fact sheet - three
Administration: The New Dirty Word in Funding Vital Operating Expenses Few Want To Fund
June 15, 2003
Funders are now very reluctant to cover administrative costs that cannot be directly tied to a project or program. Organizations can typically include a portion of administrative costs, such as rent, in a project budget. But funders take a narrow view of allowable expenses and many do not permit organizations to charge any administrative fee at all.
Q. Isn’t it reasonable to expect that nonprofit and voluntary groups should devote as much of their funding as possible to programs?
A. Absolutely. But this expectation has evolved into an unreasonable demand that virtually all monies be strictly directed to programming.
Many study participants expressed frustration over their inability to charge – much less recoup – the real costs of their programs under the terms of many funding agreements and contracts. Moreover, the trend towards fixed-price contracting is compounding these difficulties year after year. The ramifications for nonprofit and voluntary groups are enormous:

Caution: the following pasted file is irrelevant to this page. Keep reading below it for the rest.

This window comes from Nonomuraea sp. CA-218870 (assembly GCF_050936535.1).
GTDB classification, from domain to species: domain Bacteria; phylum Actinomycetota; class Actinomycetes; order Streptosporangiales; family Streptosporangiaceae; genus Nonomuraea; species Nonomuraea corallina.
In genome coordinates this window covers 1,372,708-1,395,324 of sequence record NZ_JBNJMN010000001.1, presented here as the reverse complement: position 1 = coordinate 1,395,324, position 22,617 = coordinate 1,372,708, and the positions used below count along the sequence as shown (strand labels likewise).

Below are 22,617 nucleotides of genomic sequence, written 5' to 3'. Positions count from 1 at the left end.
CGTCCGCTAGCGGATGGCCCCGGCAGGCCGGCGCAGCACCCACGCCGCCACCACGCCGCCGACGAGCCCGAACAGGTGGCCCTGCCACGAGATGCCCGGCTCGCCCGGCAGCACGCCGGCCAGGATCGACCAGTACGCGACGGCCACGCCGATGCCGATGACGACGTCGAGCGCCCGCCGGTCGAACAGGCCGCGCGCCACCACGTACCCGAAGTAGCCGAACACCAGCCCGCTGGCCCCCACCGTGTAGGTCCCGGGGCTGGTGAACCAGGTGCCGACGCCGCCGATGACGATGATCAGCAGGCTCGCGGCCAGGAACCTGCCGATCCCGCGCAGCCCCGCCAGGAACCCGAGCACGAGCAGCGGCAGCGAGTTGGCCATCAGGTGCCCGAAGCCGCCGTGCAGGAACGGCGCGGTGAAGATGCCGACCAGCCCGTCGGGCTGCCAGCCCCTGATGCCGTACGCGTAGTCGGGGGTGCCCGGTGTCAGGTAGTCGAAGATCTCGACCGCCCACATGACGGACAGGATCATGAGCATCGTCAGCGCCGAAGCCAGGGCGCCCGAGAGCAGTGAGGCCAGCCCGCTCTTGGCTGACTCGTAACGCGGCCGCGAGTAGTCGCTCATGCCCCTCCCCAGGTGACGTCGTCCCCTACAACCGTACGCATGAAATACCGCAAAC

Two-thirds (66%) of organizations surveyed reported cash flow problems related to the project-funding regime. Many indicated that they could not meet their payroll obligations on several occasions.
The project-funding model eats away at the sustainability of organizations. Programming is pared to the bone, important activities are dropped, and capital and infrastructure costs are deferred – all in an effort to make up for non-program costs that are not recognized in the rigid project budgets.
The ban on funding administrative or core organizational costs directly undermines the viability of programs.
Organizations are experiencing increasing difficulties in providing the infrastructure necessary for effective program delivery.
Funders – in many cases, governments – are increasingly slow in signing project contracts, and organizations cannot bill for any costs related to the start-up or operation of their projects – sometimes for weeks after the start date – until the contract is formally signed.
As a consequence, only groups which have access to commercial credit or have substantial financial reserves can afford to take on these contracts.